Tort reform in Ohio has many advocates, but changes to the state’s legal system designed to provide people with the right to seek financial compensation for the reckless or negligent behavior of someone else has had unintended consequences for victims of violent crime.
Family takes legal action
In 2013, a woman who was sexually assaulted in her teens by a pastor was awarded millions in damages in a civil lawsuit, but that award was massively reduced because of Ohio’s 2005 tort reform law.
As reported in the Columbus Dispatch, the woman was 15 years old when she was sexually assaulted by Brian Williams, senior pastor at Sunbury Grace Brethren Church in Sunbury, Ohio, during a counseling session in March 2008. In court testimony, the victim said Williams prevented her from leaving his office and forced her to engage in oral and vaginal sex.
The woman and her father filed suit against the Grace Brethren Church of Delaware, charging that the church had been aware of previous incidents of sexually inappropriate behavior by the pastor. The woman’s attorney said she had been found to have post-traumatic stress, had tremendous fears and anxiety and also had fears about when Williams got out of prison.
A jury agreed that the church was negligent and awarded the woman a total of $3.6 million. Most of this amount was for non-economic damages, which included pain and suffering.
But due to the tort reform law, the court reduced the non-economic damages from $3.5 million to $350,000, for a total judgment of $500,000. The cap on damages was appealed all the way up to the Supreme Court, which affirmed the decision in 2016.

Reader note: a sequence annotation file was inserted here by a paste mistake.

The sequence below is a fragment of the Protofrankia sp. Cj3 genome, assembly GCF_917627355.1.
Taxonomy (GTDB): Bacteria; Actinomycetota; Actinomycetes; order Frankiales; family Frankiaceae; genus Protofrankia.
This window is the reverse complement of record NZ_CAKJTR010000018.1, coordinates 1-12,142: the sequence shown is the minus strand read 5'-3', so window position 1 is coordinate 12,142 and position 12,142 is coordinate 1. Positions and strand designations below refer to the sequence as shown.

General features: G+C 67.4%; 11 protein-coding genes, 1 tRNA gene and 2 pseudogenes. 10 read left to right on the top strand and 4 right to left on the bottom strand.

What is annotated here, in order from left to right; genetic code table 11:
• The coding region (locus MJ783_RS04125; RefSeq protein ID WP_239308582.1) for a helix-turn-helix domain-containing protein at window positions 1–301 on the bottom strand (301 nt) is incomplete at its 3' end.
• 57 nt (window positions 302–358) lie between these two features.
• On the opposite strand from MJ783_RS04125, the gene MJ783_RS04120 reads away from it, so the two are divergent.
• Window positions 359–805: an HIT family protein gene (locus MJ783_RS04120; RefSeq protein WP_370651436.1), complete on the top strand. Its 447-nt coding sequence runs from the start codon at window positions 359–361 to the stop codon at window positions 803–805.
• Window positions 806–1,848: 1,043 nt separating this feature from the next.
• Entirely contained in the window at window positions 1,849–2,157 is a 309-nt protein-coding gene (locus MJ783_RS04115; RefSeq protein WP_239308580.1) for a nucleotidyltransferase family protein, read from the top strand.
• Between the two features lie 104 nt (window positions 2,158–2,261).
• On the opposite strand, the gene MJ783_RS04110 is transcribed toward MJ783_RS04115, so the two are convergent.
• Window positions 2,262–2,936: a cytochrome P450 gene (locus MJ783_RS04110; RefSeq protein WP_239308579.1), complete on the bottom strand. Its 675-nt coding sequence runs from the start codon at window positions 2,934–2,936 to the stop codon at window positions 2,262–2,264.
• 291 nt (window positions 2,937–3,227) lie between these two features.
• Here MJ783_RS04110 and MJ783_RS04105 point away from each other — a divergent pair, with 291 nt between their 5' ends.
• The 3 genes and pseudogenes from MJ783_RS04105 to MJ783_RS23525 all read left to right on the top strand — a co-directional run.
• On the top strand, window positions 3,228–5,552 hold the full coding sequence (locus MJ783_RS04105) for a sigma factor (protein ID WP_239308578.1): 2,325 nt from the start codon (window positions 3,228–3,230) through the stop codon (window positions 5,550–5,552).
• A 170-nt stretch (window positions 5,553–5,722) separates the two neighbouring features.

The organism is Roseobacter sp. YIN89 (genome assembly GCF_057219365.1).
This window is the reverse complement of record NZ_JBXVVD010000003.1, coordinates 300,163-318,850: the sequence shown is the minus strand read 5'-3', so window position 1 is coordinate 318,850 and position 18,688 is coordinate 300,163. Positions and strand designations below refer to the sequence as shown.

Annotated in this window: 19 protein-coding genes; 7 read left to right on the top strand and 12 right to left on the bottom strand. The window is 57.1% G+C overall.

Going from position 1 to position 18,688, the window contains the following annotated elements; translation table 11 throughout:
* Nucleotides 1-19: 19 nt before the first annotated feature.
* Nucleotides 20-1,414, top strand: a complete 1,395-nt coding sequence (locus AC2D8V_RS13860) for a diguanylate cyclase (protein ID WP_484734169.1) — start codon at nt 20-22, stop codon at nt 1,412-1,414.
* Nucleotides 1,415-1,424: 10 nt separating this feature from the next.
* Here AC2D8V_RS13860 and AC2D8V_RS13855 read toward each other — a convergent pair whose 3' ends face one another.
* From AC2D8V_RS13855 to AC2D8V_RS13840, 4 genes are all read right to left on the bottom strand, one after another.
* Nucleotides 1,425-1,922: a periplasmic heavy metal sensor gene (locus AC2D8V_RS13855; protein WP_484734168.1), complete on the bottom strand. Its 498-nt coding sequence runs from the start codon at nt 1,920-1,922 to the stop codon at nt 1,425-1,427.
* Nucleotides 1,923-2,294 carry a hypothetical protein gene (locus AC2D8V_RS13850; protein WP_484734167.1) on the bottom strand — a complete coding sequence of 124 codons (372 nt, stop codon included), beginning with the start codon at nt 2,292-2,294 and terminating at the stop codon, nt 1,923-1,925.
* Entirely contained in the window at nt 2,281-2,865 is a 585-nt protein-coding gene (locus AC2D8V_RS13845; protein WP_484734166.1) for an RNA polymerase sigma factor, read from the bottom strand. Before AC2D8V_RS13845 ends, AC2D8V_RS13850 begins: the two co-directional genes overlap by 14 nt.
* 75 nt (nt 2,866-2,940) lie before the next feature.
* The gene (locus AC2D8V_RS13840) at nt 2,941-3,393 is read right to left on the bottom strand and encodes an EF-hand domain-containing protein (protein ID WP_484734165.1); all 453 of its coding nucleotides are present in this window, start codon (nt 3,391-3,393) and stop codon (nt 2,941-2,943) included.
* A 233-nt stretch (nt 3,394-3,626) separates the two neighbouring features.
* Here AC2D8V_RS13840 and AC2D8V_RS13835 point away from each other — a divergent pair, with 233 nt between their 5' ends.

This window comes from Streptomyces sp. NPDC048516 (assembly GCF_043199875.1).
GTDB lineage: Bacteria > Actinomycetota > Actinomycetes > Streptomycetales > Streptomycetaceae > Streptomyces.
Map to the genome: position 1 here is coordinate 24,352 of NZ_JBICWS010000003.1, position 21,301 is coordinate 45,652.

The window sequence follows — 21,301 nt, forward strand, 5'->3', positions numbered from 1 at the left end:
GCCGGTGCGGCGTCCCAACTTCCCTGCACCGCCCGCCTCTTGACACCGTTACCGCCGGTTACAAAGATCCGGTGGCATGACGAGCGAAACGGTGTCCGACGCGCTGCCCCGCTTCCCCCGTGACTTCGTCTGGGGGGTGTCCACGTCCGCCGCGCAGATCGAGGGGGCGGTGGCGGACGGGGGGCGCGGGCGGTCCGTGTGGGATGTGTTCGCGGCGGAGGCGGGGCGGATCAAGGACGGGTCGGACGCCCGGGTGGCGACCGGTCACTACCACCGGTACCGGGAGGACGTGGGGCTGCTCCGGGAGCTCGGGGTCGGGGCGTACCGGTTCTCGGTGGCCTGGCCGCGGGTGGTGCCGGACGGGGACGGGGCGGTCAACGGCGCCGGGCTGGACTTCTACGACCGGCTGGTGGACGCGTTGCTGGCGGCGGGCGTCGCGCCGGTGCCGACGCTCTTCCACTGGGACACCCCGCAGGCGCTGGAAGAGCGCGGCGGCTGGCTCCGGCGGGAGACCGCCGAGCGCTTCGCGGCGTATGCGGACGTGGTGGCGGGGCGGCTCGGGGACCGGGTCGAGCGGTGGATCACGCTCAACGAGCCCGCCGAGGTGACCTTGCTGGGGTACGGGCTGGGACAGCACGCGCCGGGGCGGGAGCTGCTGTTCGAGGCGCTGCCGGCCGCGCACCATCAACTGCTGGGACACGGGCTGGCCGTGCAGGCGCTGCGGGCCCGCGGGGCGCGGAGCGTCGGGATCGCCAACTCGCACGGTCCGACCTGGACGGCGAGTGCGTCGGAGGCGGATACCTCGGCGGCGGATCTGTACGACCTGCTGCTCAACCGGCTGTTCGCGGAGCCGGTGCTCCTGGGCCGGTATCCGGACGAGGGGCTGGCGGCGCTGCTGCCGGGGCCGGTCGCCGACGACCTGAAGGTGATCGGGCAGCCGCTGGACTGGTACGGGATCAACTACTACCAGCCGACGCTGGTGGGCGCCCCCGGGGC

Supporters of tort reform might argue that $500,000 is still a significant amount of money. But the litigation lasted for more than 8 years. After attorney’s fees, expert witness costs and other expenses, the victim in the case ended up with much less. Following the Supreme Court decision, there have been calls to change the law, noting that the legislation that was originally intended to “curb frivolous lawsuits and runaway jury awards” had used too broad a brush by not exempting victims of sexual abuse.
The decision was widely denounced, and critics said it exposed a fundamental flaw in the 2005 law. “I don’t think anyone would disagree that this woman experienced massive pain and suffering as a result of her assault,” said Columbus personal injury attorney Scott Elliot Smith. “How can you put such an arbitrarily low cap on that? This law needs to change.”
Advocates for change
Beyond the financial impact on the victim’s life, these reduced recoveries send a message that such violent crimes don’t matter as much – or more accurately, that they matter more or less depending on the victim’s status.
“Financially well-off victims aren’t hurt as much by this law,” explained attorney Smith. “They can demonstrate past and future lost wages; they have pages and pages of documented medical expenses and other well-defined losses. Those are considered economic damages which are not affected by the cap.”
“But children, unemployed people, disabled and disadvantaged people, often people of color – they have to depend on non-economic damages to get the compensation they deserve, to cover the costs needed to seek justice in the first place and still be able to pay for the services they need to put their lives back together. These are the people the law should be written to protect, not harm. Tort ‘reform’ disproportionately hurts victims who are already hurting.”
In February 2017, State Reps. Anne Gonzales, R-Westerville, and Kristin Boggs, D-Columbus, introduced House Bill 20, which would remove the cap for victims of rape, felonious assault, aggravated assault or negligent assault. But the bill has stalled in committee.
The General Assembly needs to take action on this bill on behalf of assault victims, and soon.